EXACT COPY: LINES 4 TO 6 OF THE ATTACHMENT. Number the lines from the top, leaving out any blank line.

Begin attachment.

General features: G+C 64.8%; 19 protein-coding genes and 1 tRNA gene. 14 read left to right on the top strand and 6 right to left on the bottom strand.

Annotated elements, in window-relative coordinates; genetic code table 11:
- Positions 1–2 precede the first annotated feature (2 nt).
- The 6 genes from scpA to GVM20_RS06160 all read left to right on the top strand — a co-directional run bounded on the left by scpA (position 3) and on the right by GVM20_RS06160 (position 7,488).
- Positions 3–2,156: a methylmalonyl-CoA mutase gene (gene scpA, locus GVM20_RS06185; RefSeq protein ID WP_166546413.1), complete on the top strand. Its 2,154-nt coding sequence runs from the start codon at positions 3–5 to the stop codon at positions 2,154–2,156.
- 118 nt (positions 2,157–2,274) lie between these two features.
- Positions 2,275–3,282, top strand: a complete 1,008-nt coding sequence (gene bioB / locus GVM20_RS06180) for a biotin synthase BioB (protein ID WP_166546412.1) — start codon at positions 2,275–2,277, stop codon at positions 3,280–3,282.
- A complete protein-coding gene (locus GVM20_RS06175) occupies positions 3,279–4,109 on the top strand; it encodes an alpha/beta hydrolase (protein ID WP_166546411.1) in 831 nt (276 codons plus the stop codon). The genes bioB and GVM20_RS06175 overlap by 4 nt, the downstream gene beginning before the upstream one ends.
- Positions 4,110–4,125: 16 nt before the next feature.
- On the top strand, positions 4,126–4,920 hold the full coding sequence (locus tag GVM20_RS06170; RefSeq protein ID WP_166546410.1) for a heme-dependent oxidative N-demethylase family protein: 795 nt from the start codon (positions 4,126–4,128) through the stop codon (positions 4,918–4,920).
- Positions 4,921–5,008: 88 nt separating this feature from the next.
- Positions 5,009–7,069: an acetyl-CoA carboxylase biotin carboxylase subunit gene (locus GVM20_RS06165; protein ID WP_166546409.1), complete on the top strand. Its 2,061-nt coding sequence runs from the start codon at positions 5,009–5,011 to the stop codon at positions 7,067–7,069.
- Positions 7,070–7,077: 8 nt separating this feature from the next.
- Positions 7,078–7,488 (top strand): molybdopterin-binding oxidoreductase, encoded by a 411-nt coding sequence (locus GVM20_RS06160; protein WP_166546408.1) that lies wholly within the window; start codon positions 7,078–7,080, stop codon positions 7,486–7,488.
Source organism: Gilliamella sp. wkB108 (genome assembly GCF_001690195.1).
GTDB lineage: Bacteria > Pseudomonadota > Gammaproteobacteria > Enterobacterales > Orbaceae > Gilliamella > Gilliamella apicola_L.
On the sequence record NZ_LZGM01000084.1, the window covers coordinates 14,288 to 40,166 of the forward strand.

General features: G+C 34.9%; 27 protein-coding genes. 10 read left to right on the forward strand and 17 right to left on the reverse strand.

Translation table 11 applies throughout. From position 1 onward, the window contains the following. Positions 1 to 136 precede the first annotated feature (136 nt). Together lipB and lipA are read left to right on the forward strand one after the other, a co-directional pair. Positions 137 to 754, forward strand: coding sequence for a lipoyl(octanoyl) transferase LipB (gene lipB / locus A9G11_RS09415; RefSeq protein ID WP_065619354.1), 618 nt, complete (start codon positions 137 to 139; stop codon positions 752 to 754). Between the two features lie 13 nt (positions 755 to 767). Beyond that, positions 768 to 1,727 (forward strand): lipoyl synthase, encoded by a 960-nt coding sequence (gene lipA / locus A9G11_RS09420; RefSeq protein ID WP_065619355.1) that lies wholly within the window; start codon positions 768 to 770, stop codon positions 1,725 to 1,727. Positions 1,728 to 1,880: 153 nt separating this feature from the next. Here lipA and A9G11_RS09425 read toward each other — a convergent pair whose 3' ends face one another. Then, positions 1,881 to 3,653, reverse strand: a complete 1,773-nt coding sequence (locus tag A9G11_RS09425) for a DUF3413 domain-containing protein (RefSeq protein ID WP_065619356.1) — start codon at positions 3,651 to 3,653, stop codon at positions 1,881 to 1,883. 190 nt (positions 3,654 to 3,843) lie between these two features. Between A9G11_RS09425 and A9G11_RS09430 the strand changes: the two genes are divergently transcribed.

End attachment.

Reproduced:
- The 6 genes from scpA to GVM20_RS06160 all read left to right on the top strand — a co-directional run bounded on the left by scpA (position 3) and on the right by GVM20_RS06160 (position 7,488).
- Positions 3–2,156: a methylmalonyl-CoA mutase gene (gene scpA, locus GVM20_RS06185; RefSeq protein ID WP_166546413.1), complete on the top strand. Its 2,154-nt coding sequence runs from the start codon at positions 3–5 to the stop codon at positions 2,154–2,156.
- 118 nt (positions 2,157–2,274) lie between these two features.